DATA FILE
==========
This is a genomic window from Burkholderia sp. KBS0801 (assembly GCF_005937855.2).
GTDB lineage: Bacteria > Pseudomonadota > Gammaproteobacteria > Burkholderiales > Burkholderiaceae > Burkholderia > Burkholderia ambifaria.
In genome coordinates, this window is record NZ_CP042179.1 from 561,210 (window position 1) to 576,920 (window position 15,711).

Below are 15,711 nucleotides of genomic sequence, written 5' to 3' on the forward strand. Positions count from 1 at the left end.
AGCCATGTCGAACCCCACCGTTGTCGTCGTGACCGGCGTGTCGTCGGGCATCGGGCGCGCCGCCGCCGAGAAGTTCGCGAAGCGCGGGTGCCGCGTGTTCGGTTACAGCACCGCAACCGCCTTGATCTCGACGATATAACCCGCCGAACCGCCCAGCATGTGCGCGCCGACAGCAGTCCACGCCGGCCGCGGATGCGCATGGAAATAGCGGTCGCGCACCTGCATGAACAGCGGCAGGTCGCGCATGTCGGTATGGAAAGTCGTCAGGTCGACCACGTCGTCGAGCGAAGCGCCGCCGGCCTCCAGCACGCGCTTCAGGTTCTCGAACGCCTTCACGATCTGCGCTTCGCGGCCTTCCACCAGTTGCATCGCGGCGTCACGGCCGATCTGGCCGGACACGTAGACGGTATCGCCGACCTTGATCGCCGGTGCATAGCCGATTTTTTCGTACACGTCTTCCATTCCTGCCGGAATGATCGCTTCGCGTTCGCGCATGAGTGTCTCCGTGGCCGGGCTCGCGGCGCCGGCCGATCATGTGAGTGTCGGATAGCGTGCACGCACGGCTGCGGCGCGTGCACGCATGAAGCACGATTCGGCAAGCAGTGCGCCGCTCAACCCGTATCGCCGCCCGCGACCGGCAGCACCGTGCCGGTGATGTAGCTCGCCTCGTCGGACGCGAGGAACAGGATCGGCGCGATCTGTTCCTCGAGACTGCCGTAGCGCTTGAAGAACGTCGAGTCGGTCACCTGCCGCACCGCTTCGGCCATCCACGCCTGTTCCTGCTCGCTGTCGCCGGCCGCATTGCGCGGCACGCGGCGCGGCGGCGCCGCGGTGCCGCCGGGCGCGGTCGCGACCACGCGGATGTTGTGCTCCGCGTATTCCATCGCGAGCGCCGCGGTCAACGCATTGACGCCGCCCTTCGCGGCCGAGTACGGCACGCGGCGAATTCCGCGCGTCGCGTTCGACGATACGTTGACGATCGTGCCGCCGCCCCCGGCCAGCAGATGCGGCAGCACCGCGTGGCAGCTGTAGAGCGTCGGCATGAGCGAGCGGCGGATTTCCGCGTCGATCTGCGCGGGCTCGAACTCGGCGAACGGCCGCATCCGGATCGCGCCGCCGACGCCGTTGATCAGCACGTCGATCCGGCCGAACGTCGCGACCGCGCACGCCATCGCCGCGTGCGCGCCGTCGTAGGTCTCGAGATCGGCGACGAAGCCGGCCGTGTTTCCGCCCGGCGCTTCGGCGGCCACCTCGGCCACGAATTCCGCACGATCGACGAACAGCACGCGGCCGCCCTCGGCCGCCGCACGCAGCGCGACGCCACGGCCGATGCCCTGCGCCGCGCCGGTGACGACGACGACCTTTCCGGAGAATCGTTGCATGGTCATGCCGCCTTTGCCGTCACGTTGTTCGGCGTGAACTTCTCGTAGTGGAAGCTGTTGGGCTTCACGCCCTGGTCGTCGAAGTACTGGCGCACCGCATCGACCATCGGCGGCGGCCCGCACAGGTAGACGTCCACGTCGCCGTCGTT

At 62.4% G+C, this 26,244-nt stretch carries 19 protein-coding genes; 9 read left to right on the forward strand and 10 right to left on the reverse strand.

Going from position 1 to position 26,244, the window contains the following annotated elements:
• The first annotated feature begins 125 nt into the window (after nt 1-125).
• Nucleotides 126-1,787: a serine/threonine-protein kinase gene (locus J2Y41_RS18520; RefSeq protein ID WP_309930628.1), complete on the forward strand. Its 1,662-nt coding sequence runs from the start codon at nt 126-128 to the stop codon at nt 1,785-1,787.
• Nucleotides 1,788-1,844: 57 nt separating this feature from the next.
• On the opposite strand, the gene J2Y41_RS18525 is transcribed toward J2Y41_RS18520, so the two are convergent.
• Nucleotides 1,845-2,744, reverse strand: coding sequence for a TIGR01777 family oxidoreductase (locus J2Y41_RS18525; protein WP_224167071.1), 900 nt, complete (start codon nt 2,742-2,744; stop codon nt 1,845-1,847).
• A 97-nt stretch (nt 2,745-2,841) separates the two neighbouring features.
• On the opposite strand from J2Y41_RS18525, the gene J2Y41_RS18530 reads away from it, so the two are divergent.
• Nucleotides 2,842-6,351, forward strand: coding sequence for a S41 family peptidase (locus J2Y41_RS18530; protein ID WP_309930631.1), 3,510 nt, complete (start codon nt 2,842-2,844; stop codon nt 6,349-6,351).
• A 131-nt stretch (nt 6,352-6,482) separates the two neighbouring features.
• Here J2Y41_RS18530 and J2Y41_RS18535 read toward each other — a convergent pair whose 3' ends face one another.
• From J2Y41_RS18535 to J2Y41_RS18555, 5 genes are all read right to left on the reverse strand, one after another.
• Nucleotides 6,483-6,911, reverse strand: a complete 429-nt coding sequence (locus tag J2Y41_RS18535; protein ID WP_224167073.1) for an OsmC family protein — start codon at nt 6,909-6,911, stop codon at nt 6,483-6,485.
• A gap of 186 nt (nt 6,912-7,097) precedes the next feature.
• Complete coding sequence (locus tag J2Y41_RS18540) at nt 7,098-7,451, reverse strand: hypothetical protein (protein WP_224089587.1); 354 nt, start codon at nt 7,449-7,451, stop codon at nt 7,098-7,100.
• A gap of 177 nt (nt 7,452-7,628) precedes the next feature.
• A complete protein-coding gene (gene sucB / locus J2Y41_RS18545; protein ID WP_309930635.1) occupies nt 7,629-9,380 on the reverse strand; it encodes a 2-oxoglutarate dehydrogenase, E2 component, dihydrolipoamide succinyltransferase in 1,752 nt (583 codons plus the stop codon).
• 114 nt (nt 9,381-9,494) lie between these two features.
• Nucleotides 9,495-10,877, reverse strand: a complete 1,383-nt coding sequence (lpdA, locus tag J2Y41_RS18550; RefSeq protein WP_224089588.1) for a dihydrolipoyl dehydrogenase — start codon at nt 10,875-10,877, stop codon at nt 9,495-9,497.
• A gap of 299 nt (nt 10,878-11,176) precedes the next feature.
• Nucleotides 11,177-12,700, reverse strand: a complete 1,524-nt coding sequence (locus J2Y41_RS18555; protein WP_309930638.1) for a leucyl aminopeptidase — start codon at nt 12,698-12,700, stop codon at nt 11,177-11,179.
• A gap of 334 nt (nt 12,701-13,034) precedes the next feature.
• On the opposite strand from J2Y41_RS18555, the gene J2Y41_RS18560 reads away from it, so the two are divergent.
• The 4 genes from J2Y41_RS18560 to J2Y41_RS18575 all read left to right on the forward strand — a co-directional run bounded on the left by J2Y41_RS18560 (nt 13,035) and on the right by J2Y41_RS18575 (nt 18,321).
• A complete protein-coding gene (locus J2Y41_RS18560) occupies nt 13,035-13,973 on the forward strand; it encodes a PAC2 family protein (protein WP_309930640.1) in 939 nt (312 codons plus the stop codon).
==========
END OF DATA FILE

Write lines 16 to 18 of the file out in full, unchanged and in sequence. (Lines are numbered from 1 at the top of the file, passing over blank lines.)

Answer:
• A 131-nt stretch (nt 6,352-6,482) separates the two neighbouring features.
• Here J2Y41_RS18530 and J2Y41_RS18535 read toward each other — a convergent pair whose 3' ends face one another.
• From J2Y41_RS18535 to J2Y41_RS18555, 5 genes are all read right to left on the reverse strand, one after another.